Consumer revolving credit, mostly credit card debt, continued its downward trend in March and revised figures now show six months of decline. Americans clipped $5.4 billion off total consumer revolving credit in March. Lower credit limits and reduced personal income continue to contribute to the sluggish growth. Revolving credit now stands at $945.9 billion in March and declining at a 6.8% annual rate. In February, revolving credit dipped by a revised $9.7 billion reflecting an annual contraction ratio of 12.1%, according to new data released by the Federal Reserve. Bank credit card debt (excluding store and gas credit cards) at the end of the first quarter was about $805 billion or roughly 85% of total revolving credit, according to CardData (www.carddata.com). Store and gas credit cards had about $100 billion in outstandings at year-end 2008. At the end of March, Americans were $2551 billion in debt, excluding home mortgages.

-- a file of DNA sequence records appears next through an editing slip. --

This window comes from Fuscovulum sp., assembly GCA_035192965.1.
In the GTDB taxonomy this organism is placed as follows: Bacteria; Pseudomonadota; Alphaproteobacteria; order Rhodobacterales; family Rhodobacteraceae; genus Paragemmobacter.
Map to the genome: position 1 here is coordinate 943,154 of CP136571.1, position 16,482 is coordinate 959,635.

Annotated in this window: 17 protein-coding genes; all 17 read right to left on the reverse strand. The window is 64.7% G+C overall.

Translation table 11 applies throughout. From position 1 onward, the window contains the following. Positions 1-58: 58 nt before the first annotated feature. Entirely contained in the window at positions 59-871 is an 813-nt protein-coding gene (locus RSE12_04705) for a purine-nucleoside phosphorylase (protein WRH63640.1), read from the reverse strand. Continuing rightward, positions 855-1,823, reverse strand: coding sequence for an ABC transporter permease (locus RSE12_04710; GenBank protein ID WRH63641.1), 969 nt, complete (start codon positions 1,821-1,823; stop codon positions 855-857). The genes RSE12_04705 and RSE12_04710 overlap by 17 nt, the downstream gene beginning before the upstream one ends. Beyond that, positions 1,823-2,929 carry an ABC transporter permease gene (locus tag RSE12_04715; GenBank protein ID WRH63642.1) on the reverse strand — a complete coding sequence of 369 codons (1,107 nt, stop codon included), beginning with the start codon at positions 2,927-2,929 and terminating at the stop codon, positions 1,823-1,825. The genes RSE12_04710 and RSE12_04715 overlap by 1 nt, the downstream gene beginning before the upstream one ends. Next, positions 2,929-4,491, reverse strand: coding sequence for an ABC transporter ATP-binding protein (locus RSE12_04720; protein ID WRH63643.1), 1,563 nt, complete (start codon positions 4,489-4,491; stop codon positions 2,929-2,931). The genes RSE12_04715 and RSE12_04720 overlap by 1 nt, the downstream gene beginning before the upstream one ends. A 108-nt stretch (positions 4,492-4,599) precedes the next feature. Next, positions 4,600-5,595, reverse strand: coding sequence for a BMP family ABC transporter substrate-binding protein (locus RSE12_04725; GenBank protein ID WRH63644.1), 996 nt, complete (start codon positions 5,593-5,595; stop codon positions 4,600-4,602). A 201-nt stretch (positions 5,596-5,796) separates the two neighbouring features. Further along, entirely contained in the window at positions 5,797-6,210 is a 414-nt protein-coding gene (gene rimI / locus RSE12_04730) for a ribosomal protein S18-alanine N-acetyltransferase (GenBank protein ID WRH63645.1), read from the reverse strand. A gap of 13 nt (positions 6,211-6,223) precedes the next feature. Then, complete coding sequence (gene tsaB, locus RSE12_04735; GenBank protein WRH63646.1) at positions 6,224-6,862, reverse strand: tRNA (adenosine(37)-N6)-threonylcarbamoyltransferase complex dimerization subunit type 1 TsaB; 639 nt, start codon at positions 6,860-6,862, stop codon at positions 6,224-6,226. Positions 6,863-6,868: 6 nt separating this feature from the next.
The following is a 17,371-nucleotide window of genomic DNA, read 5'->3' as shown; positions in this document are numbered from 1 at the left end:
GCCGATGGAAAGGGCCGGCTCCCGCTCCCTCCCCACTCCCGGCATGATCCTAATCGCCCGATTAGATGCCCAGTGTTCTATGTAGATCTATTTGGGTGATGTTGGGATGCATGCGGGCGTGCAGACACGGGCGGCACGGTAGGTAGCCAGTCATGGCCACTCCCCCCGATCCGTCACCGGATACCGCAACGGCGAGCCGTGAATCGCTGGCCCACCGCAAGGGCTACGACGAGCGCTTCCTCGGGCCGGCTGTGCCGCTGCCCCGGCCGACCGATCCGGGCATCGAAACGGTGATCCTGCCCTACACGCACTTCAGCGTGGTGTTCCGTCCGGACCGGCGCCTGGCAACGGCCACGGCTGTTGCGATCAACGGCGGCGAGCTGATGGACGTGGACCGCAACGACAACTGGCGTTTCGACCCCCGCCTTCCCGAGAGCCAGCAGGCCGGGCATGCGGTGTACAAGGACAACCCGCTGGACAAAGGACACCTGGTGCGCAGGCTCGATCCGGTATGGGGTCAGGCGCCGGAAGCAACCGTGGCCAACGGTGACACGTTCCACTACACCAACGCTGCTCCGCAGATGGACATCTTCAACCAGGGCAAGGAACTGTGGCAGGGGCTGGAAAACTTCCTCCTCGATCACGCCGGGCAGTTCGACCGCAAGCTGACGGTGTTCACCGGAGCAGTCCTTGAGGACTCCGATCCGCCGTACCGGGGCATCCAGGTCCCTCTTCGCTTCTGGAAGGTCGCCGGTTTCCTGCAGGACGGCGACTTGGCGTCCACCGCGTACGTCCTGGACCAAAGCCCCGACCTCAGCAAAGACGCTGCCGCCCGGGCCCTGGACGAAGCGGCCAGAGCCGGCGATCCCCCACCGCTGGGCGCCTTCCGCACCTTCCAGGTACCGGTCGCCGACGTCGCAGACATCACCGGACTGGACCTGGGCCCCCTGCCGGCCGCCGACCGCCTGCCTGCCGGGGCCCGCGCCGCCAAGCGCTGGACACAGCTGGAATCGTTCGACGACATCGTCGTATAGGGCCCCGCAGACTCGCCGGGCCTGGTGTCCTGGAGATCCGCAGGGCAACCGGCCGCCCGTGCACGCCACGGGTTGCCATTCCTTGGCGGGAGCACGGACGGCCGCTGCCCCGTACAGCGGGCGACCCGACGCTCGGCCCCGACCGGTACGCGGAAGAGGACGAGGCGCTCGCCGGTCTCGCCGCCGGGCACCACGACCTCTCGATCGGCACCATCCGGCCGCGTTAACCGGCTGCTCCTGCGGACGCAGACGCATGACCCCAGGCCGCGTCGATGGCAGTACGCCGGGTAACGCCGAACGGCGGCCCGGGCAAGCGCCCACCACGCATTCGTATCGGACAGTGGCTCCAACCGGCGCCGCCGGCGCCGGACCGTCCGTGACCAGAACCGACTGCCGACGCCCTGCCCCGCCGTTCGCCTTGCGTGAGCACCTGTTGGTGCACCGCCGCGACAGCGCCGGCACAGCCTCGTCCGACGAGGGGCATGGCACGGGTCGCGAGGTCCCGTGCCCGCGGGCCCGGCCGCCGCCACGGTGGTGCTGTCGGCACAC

REVOLVING CREDIT HISTORICAL ($billions) Mar 09 Feb 09 Jan 09 Dec 08 Nov 08 Oct 08 GRWTH: -6.8% -12.1 -0.7 -8.2 -7.1 -0.1 $OWED: $945.9 951.3 961.0 961.6 968.1 976.8 Source: Federal Reserve; revised figures as of 5/7/09; For complete historical data, visit CardData (www.carddata.com)